"2. If the answer to the previous question is in the negative, did the adjournment of either or both of the two subsequent Joint Sessions of the General Court held on May 23, 1955 and May 9, 1956, without taking action on the motion to reconsider the action taken by the Joint Session on May 16, 1955 in agreeing to the 1954 amendment and without agreement as to a time for a subsequent joint session, terminate said motion to reconsider with the result that the action of the Joint Session held on May 16, 1955 in agreeing to the 1954 amendment constituted final action thereon under Article XLVIII of the Amendments to the Constitution?

"3. Under Article XLVIII of the Constitution must final action on proposals for amendment to the Constitution, which have been laid before a Joint Session of the General Court, be taken by said Joint Session or a continuance

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thereof not later than the second Wednesday in May of the second annual session of such General Court?

"4. If the answer to question 3 is in the negative, must a Joint Session of a General Court succeeding that which first agreed to a proposal for amendment to the Constitution take final action on such proposal in time to allow the Secretary of the Commonwealth to distribute to the registered voters the information required by Article XLVIII of the Amendments and to place the proposal on the ballot for the state election occurring during the year of the second annual session of such successor General Court?

"5. If the two branches of the General Court fail to agree on a time for holding a Joint Session to consider a proposal for amendment to the Constitution which was introduced in the first annual session of a General Court and consideration of which has been called for by vote of either House must the Governor under Article XLVIII of the Amendments call such Joint Session:

(a) Not later than the second Wednesday in May of the year of the first annual session of such General Court; or

(b) Not later than the second Wednesday in May of the year of the second annual session of such General Court? "6. If the answer to question 5 (a) is in the affirmative must the Joint Session called by the Governor be held not later than the second Wednesday in May of the year of the first annual session of such General Court?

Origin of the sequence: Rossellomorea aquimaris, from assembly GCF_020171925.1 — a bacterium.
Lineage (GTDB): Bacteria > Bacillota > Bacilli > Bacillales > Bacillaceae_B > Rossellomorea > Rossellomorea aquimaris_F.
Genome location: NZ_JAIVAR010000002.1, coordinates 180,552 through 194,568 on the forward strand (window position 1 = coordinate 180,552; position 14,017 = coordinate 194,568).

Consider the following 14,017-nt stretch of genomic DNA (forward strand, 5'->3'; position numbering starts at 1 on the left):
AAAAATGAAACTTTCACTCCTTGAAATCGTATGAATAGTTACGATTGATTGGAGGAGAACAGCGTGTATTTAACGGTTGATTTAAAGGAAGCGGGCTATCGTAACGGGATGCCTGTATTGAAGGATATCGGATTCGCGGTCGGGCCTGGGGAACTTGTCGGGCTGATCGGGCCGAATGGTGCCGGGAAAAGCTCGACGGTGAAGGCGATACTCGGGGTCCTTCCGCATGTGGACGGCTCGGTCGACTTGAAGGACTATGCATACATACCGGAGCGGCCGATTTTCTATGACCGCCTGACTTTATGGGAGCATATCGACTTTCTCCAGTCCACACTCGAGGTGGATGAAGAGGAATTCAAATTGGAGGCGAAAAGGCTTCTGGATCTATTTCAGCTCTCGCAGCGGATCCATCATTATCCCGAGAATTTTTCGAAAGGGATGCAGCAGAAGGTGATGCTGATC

"7. If the answer to question 5 (b) is in the affirmative must the Joint Session called by the Governor be held not later than the second Wednesday in May of the year of the second annual session of such General Court?

"8. If the two branches of a General Court fail to continue a Joint Session from time to time until final action on a pending proposal for amendment to the Constitution which was introduced in the first annual session of such General Court and which was laid before said Joint Session not later than the second Wednesday in May of the year of the first annual session of such General

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Court, must the Governor under Article XLVIII of the Amendments call a continuance of such Joint Session to continue consideration of said proposal:

(a) Not later than the second Wednesday in May of the year of the first annual session of such General Court; or

(b) Not later than the second Wednesday in May of the year of the second annual session of such General Court?

"9. If the answer to question 9 (a) is in the affirmative, must the continuance of the Joint Session called by the Governor be held not later than the second Wednesday in May of the year of the first annual session of such General Court?

"10. If the answer to question 9 (b) is in the affirmative, must the continuance of the Joint Session called by the Governor be held not later than the second Wednesday in May of the year of the second annual session of such General Court?

"11. May proposals for initiative amendment to the Constitution under Article XLVIII of the Amendments be introduced in the second annual session of a General Court?

"12. May proposals for legislative amendment to the Constitution under Article XLVIII of the Amendments be introduced in the second annual session of a General Court?

"13. If a proposal for a legislative amendment to the Constitution is introduced by a member of either House after the second Wednesday in May of the year of the second annual session of a General Court and consideration thereof is called for by vote of either House, may the Governor call a Joint Session of the same General Court after said second Wednesday in May to consider said proposal for a legislative amendment?